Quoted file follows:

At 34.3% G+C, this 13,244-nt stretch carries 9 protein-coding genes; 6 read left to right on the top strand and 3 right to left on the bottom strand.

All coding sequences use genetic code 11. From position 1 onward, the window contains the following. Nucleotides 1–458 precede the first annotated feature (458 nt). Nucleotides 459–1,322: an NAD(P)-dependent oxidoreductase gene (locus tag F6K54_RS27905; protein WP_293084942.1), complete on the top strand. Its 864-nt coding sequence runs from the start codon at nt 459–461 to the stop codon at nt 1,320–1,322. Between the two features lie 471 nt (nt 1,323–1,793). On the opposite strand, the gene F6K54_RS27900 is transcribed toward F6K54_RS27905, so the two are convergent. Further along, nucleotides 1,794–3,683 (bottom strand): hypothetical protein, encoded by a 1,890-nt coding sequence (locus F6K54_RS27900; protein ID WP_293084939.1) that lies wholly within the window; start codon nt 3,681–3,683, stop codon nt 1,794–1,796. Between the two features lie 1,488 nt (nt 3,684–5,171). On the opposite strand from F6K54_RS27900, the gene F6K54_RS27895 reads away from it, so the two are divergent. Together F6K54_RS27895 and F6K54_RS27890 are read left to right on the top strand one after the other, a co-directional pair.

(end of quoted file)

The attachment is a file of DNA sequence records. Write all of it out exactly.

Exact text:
At 34.3% G+C, this 13,244-nt stretch carries 9 protein-coding genes; 6 read left to right on the top strand and 3 right to left on the bottom strand.

All coding sequences use genetic code 11. From position 1 onward, the window contains the following. Nucleotides 1–458 precede the first annotated feature (458 nt). Nucleotides 459–1,322: an NAD(P)-dependent oxidoreductase gene (locus tag F6K54_RS27905; protein WP_293084942.1), complete on the top strand. Its 864-nt coding sequence runs from the start codon at nt 459–461 to the stop codon at nt 1,320–1,322. Between the two features lie 471 nt (nt 1,323–1,793). On the opposite strand, the gene F6K54_RS27900 is transcribed toward F6K54_RS27905, so the two are convergent. Further along, nucleotides 1,794–3,683 (bottom strand): hypothetical protein, encoded by a 1,890-nt coding sequence (locus F6K54_RS27900; protein ID WP_293084939.1) that lies wholly within the window; start codon nt 3,681–3,683, stop codon nt 1,794–1,796. Between the two features lie 1,488 nt (nt 3,684–5,171). On the opposite strand from F6K54_RS27900, the gene F6K54_RS27895 reads away from it, so the two are divergent. Together F6K54_RS27895 and F6K54_RS27890 are read left to right on the top strand one after the other, a co-directional pair.